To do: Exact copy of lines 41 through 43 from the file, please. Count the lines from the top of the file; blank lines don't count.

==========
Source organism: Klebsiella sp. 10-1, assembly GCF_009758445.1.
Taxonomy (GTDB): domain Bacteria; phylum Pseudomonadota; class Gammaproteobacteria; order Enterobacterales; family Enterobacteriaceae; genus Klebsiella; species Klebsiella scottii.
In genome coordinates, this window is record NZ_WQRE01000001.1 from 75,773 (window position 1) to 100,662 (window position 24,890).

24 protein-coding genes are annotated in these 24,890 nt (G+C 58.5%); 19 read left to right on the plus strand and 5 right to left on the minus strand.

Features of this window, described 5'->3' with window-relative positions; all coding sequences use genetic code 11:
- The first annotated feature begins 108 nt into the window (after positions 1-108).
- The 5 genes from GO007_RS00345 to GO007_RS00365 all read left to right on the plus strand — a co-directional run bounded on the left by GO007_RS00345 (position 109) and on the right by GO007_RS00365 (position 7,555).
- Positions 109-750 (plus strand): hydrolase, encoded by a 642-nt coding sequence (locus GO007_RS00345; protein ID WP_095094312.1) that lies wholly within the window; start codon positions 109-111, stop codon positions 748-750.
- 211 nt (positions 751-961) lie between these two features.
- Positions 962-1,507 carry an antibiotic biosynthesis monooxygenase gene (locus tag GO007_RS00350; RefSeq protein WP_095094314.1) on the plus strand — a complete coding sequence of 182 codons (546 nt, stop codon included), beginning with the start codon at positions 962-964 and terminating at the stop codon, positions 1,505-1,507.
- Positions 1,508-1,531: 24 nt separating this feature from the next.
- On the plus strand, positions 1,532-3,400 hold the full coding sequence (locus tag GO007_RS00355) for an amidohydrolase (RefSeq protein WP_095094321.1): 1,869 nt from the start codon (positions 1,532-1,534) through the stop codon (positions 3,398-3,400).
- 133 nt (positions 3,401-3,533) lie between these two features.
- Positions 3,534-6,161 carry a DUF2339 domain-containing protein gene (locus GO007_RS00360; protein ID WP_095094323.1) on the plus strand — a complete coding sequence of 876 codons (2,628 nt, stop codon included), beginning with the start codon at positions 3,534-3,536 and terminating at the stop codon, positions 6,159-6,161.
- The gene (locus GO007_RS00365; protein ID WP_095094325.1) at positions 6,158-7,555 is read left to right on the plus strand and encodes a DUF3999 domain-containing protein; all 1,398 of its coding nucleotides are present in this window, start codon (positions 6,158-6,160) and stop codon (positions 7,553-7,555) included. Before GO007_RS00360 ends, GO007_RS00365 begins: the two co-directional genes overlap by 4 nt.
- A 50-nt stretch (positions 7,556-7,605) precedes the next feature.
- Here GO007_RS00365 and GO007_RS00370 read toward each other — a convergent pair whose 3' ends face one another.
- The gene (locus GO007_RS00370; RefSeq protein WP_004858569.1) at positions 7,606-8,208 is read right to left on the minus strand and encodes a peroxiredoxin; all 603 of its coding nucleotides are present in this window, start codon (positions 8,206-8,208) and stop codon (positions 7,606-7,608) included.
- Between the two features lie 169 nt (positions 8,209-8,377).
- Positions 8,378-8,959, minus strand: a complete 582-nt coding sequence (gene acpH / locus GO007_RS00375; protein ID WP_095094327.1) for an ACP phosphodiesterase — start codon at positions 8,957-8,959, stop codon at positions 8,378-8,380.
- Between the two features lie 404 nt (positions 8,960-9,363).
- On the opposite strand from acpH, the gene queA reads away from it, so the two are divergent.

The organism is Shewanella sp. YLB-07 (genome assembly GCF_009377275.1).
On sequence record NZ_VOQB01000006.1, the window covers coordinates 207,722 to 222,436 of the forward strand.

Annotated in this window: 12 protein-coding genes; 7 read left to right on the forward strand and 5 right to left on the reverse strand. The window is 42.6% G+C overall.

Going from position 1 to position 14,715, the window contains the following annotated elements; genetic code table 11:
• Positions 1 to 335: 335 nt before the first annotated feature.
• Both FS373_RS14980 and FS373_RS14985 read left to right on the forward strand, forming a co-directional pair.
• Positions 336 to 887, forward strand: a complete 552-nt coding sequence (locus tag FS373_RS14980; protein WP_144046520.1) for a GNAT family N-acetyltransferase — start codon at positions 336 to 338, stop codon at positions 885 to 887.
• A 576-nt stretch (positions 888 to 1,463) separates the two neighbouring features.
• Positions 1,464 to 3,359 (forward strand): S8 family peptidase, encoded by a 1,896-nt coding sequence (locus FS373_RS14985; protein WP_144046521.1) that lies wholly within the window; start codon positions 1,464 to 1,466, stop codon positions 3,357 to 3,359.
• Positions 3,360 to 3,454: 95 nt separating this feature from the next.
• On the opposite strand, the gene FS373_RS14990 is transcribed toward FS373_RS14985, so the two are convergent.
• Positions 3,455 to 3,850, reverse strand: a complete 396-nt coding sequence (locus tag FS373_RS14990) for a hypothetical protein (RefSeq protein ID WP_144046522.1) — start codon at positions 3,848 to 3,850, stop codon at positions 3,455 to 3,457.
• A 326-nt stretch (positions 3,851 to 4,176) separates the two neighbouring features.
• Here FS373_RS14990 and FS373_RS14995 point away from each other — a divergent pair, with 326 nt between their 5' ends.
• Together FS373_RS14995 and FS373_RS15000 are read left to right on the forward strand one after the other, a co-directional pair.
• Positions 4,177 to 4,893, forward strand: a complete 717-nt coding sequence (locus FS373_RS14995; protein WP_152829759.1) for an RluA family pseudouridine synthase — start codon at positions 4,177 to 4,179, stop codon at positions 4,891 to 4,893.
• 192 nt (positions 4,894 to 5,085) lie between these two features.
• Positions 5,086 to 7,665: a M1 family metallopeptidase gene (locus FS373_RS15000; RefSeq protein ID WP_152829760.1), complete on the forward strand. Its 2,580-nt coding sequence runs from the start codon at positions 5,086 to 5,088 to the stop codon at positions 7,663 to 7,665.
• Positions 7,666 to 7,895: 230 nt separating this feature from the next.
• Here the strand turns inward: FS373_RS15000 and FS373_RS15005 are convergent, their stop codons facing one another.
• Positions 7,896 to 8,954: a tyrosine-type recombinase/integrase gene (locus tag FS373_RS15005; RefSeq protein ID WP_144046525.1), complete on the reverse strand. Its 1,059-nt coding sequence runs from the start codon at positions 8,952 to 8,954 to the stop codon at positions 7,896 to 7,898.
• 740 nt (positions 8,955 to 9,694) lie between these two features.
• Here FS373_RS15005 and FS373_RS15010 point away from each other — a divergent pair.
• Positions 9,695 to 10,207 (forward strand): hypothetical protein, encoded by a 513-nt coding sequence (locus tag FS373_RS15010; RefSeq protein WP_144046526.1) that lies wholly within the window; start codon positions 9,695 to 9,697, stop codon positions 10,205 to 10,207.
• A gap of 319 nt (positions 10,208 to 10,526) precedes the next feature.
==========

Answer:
• Positions 7,666 to 7,895: 230 nt separating this feature from the next.
• Here the strand turns inward: FS373_RS15000 and FS373_RS15005 are convergent, their stop codons facing one another.
• Positions 7,896 to 8,954: a tyrosine-type recombinase/integrase gene (locus tag FS373_RS15005; RefSeq protein ID WP_144046525.1), complete on the reverse strand. Its 1,059-nt coding sequence runs from the start codon at positions 8,952 to 8,954 to the stop codon at positions 7,896 to 7,898.